TV-BAY August 13 issue 80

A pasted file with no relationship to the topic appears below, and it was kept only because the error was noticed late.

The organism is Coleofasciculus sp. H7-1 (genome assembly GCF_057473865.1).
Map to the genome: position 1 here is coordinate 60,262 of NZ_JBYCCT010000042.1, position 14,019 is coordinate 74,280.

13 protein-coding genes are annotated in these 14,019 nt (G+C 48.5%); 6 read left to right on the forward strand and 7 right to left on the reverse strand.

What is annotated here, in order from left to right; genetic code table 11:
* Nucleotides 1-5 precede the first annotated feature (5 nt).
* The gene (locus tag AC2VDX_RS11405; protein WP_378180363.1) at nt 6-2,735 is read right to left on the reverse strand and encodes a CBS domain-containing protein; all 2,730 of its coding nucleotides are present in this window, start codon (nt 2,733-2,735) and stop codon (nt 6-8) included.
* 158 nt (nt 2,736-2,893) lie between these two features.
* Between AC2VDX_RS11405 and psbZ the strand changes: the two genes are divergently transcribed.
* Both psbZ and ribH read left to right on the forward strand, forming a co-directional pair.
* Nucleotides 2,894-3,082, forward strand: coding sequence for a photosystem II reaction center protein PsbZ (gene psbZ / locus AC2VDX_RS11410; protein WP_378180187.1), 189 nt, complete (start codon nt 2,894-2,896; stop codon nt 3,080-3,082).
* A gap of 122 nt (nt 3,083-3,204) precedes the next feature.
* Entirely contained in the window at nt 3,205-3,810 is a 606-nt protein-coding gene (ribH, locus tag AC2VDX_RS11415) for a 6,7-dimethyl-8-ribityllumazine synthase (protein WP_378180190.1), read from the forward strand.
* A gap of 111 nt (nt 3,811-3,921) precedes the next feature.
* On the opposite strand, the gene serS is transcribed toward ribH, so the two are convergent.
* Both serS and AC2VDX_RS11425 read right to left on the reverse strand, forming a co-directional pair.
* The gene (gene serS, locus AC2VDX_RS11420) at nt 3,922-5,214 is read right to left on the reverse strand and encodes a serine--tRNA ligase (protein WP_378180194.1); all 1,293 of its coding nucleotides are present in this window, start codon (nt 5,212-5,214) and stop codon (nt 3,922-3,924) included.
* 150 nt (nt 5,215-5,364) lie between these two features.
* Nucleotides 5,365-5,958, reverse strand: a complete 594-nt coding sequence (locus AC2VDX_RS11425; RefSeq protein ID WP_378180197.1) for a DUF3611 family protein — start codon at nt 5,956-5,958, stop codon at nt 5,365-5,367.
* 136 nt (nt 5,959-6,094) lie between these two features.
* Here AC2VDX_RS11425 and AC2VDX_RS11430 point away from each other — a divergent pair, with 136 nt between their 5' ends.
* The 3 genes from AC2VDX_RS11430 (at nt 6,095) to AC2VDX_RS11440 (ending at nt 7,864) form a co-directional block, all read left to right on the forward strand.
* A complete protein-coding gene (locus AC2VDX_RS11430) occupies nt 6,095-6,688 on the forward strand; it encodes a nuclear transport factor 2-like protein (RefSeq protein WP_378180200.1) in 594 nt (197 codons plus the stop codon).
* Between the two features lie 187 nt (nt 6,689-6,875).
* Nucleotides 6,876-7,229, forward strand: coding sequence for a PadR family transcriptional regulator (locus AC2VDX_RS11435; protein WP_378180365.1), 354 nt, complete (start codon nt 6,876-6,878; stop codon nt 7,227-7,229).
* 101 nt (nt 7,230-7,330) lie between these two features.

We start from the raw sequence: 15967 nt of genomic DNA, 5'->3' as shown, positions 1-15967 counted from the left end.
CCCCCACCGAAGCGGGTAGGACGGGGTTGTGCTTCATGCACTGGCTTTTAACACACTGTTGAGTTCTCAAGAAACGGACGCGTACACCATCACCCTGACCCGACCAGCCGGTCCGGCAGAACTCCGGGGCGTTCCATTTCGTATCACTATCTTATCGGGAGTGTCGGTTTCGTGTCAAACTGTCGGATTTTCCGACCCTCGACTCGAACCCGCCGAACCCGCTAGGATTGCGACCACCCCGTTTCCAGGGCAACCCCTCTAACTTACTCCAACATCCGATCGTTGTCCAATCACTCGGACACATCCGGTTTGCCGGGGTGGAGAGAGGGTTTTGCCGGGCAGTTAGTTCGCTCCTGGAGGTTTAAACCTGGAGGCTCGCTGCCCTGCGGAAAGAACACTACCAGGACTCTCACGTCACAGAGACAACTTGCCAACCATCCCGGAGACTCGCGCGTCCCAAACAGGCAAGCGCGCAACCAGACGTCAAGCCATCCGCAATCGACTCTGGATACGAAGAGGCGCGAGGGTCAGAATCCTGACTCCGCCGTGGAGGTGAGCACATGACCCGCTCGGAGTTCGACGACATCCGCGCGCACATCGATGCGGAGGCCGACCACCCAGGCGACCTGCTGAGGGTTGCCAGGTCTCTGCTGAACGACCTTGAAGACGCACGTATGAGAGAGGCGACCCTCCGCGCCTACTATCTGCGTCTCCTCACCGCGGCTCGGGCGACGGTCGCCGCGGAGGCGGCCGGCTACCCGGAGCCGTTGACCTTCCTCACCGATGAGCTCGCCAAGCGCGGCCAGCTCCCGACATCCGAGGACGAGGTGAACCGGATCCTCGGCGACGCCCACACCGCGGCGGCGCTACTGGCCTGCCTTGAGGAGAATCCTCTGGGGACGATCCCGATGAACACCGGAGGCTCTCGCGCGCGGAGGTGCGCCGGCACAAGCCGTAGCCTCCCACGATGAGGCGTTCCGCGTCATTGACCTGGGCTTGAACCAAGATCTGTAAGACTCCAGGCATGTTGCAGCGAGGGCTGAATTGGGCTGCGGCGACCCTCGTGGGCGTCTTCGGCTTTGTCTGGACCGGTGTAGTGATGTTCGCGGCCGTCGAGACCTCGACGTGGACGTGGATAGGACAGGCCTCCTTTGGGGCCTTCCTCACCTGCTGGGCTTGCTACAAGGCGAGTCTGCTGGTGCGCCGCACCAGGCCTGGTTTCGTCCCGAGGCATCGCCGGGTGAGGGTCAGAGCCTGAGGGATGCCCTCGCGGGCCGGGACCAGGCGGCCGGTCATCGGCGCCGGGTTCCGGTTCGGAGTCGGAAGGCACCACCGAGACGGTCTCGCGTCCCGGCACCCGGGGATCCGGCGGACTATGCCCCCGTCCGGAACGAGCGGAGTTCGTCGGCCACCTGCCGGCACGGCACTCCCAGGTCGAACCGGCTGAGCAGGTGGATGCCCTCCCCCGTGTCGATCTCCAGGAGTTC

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BSc Television and Broadcasting University of Portsmouth their own work or their time, and we also enjoy fantastic IT support to keep operations running.” The broadcast infrastructure is based upon a Capital Networks Audience TV server, a couple of NewTek Tricasters, and Sony EX3 cameras. Editing is done via quick turnaround in a matter of days using offline/online editing workflows and Avid MC 6.5, which are all connected to an Avid ISIS. This focus to be as professional as possible has gained outside industry interest that has also enhanced operations. Charlie adds: “The operation of a TV channel should be very visible, and quite early on we realised that we needed to show outside industry what we were up to. This got us noticed by Gearhouse Broadcast, who were encouraged by our technical teaching and passion to champion outside broadcast. Gearhouse have been great, and they have offered support where possible, and this has opened up the door to other interested companies such as EVS, who we hope will become another important educational partner with us. Our focus on TV, and Live TV creation, is respectful to the big players, and we would be doing our students a huge disservice to not try and collaborate with proven industry experts. I think we need to do everything possible to show employers what we are up to, and this has led to students producing original TV programme formats that are eventually transmitted live in one final, huge show.” For two years running students on the Television and Broadcasting course have transmitted a live show with multiple original programmes as part of the schedule. Charlie says: “The first show was an uninterrupted four hours to all campus TVs, the web, and to the city’s LOCOG Big Screen. This year’s show was to the same platforms, but six hours long, with an added simultaneous broadcast with an additional TX to a separate channel. All was an uninterrupted TX, with groups of students coming in at different times for their particular shift. There is always a panic trying to get students in and out of the studio on time, but that all adds to the atmosphere of ‘live’.” “Perhaps it’s an old cliche, but live TV offers real learning without any safety net. Students actually have to be really well planned, and they need to know what they are doing. When it goes wrong, which it does from time to time, there is that golden period where the reaction and decisions of what they do next dictates success or failure. Harsh as it might be, whatever happens it is absolutely priceless for learning experiences. Yes it’s hard, and yes it can be traumatic, but one can only truly learn to ride a bike with the stabilizers off.” Metaphors aside, this playing it for real extends to programmes having to have exact timings, and extensive paperwork for each programme. All copyright must be cleared, music cues listed, releases dated and signed, risk assessment covered, and programme running order decided. All must be delivered before TX, and no paperwork would mean no TX. This year will see the channel increase the live output to multiple shows per week, and final-year student projects are helping to fill essential management roles required by the channel. This year will see ten students all focus on a particular aspect of broadcast management, with roles such as social networking and merchandising coming online for the first time. “Social network blogs have become a necessary requirement of broadcasters, and we would be foolish to not give exposure for many of the unsung jobs on offer. Our mission was always to be a true TV course, and not diluted by short experimental filming making, fiction, etc. Every year we widen our scope and look very carefully at trends in the broadcast industry that we can emulate in some way, which might lead to graduate employment.” For Portsmouth it is all about offering a true and rich learning experience. That does mean very hard work with some unforgiving hardware and software, and high broadcast standards, but the course team believe that to do it any differently would be wrong, and would deny students the opportunities to develop into the professionals they want to be. Overall it is about getting the students employed, but also getting them to understand the big picture of what it truly means to broadcast content, to keep an audience informed and entertained, and the pressures of running a TV channel. We obviously do the latter on a smaller platform than other broadcasters, but we take it just as seriously, and the BBC and BSkyB have noticed us and our commitment to keep transmitting. Broadcasting live raises everybody’s game, attitudes change, and the pressures bring a priceless atmosphere into the gallery and the TV studio. Everyone has their part to play within the team, and when the red TX light goes on, the only focus is the programme, and delivering it professionally. Next year students want to broadcast a final-year live show for longer than six hours, and providing the older staff can have a chair to relieve some of the stress, and medication nearby, I’m sure we can help them accomplish their aims. 56 | TV-BAY MAGAZINE: ISSUE 81 SEPTEMBER 2013